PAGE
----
The other steps of the process are time-consuming, but they’re not random. They’re effort-based. Several of them also benefit from doing things on lower-level jobs, which means that this is a project in which lower-level jobs are as useful as higher-leveled ones. You have multiple roads to reach your destination. It’ll take some time if you’re doing everything one way and one way only, but dividing your efforts makes it fairly straightforward.

I'll forgive a lot when I don't have to go out of my way.

It’s a non-mandatory project

This is something I touched on above when discussing the state of weapons as they currently exist in the game, but it bears repeating and further examination. If you’re worried about getting the best possible weapons for your job, you are more than likely never going to need this content. It’s completely irrelevant to you. It exists, it’s a thing you can do but don’t need it.

The purpose of this content is not for you to get the best weapon; the purpose is to give you something to do for a long-term weapon project. When all is said and done, you essentially have a unique weapon skin. Over time, you can pick up more if you have other max-level jobs and you want to have those skins as well. And you know, you can have it as a bragging rights reward.

I’m not upset about that. If weapons were still obnoxiously difficult to get, yes, it would bother me. If it were mostly based upon randomly getting the items you needed, I’d be annoyed. But it’s not based on either of those things – it’s optional content that you can do over the long term as part of your character’s development.

You are free to look at this and think “yeesh, this is pointlessly slow and I don’t want to do this.” That’s a valid reaction. The content is not meant for you. Alexander (Savage) is not meant for me. You are not meaningfully prevented from playing the game by declining to take part in this content; it’s more there if you want to, not an expectation.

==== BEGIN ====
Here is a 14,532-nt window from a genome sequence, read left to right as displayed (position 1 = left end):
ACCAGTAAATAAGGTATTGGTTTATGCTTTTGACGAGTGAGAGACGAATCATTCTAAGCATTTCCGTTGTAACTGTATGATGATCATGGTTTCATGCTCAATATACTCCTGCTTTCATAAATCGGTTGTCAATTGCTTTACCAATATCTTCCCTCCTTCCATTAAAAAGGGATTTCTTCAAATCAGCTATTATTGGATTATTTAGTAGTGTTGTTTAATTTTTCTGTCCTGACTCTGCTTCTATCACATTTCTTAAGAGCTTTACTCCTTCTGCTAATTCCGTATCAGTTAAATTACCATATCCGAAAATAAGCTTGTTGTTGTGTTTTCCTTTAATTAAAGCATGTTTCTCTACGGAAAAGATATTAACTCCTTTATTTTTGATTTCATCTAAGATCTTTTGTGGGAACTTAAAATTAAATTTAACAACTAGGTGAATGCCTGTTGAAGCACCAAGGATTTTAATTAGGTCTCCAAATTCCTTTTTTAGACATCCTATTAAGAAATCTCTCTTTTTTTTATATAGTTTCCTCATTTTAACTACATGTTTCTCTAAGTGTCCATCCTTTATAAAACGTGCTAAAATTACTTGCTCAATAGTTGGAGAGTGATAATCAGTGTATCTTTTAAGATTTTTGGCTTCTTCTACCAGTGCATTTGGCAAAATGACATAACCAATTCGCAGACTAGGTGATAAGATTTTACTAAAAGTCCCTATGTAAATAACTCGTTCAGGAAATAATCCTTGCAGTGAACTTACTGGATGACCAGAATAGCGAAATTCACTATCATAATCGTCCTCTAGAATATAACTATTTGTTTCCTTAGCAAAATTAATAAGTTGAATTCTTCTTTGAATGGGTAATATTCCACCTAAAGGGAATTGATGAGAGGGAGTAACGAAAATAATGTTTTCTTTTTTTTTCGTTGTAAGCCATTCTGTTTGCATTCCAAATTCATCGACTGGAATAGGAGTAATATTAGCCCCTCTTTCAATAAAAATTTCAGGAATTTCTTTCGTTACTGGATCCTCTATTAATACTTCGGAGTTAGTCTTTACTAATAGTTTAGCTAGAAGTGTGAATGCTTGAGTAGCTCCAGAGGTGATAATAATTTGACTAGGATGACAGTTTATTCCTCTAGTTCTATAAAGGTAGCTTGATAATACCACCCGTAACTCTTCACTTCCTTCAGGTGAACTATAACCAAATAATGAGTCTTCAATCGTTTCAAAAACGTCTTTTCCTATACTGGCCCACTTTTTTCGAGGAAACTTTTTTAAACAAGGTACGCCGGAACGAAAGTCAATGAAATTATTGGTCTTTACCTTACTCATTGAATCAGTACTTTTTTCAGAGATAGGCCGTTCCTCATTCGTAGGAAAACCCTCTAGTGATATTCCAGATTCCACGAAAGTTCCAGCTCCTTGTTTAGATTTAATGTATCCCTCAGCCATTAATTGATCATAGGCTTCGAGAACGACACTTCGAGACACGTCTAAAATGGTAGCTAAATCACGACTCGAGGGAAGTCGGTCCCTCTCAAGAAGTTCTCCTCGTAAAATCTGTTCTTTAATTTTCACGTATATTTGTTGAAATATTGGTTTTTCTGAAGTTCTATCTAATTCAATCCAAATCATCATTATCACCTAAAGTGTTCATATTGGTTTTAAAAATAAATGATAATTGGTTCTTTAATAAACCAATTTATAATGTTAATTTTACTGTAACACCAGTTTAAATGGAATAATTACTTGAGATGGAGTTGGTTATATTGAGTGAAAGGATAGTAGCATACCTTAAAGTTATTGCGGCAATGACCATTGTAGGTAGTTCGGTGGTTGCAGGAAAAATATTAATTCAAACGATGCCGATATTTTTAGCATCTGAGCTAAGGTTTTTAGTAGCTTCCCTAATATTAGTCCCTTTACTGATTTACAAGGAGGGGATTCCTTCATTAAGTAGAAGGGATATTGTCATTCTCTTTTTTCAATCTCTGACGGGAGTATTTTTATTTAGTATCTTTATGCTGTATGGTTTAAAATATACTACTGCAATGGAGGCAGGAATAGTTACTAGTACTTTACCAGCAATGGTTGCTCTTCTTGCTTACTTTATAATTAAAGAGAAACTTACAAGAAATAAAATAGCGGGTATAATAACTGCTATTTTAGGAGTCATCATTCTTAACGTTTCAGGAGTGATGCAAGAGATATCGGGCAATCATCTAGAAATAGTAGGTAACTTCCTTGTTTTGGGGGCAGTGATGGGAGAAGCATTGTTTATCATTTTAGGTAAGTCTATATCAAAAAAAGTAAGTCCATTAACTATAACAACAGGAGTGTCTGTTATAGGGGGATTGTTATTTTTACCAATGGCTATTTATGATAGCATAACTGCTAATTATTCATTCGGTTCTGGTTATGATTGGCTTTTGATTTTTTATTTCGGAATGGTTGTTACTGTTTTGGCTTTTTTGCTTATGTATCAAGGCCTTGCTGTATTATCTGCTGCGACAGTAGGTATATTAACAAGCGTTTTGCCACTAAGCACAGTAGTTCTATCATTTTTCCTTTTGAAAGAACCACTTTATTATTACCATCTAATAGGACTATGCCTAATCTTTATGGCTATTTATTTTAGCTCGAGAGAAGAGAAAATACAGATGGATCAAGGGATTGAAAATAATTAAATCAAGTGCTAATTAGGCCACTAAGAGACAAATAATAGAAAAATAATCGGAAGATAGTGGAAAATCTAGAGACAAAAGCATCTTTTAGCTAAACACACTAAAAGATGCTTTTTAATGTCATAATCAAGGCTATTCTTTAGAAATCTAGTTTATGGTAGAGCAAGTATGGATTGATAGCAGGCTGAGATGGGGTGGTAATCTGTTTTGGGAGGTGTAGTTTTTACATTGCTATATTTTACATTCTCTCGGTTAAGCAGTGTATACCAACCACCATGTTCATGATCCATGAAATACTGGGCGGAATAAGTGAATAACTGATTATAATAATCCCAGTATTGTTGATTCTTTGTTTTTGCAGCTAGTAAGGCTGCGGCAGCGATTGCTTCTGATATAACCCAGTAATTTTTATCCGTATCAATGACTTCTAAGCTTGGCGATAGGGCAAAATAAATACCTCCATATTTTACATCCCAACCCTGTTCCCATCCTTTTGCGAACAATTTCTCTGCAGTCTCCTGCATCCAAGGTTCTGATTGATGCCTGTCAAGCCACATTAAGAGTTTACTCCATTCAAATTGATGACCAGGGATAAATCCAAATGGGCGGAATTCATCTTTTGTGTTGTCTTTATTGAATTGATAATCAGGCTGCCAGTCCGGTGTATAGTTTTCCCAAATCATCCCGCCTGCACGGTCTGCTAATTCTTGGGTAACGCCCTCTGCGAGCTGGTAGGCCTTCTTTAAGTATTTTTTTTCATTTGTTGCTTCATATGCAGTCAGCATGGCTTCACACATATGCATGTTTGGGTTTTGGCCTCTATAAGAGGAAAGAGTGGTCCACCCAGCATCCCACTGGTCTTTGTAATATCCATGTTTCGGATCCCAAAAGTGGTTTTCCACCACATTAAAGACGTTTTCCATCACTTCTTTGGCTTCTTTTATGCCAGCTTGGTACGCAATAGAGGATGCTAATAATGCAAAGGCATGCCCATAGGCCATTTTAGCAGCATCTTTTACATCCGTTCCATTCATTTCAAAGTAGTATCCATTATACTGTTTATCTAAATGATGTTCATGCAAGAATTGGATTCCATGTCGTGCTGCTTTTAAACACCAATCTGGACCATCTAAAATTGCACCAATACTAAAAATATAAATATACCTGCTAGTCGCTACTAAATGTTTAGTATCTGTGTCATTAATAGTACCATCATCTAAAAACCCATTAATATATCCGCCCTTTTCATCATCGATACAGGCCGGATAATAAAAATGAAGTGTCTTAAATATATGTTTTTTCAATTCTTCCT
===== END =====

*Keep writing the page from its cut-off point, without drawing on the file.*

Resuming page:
If you want a long-term project for a weapon for your job, with the expectation that it’ll eventually look pretty cool? Here you are! If you just want to be competitive at the top end? You can safely ignore it. I’m all right with that.

This is not surprising

Have a cute Au Ra.Really, if you saw the Zeta quest requirements, it cannot come as a surprise that this is a big old pile of long-running projects. The same principles applied then and apply now. It’s going to take time, it’s going to be ornate, it’s going to require crafting. All of that was true before. It’s just that this time it’s not crafting tied to one specific job each time, and most of the “take more time based on luck” elements were replaced with “take more time based on, well, time.” I can live with that.

So yes, at the end of the day, I’m all right with the Anima quests. It gives me more incentive to do things, it gives me a long-term project (which I’ve been sorely lacking of late), and some of the weapons either look cool now or likely will look cool in the future. It’s a new thing, clearly built upon the things which have come before, but with a lot of the rough edges filed off by time and experience.

I wouldn’t go so far as to say it’s what I’d consider ideal, but I don’t have a grievance, at least.

As always, feedback from agreement to shouts of denial may be left in the comments below or mailed along to eliot@massivelyop.com. Next time around, let’s predict the future of the game in 2016! That surely won’t prove to be wrong in a variety of entertaining ways.

The Nymian civilization hosted an immense amount of knowledge and learning, but so much of it has been lost to the people of Eorzea. That doesn’t stop Eliot Lefebvre from scrutinizing¬†Final Fantasy XIV each week in Wisdom of Nym, hosting guides, discussion, and opinions without so much as a trace of rancor.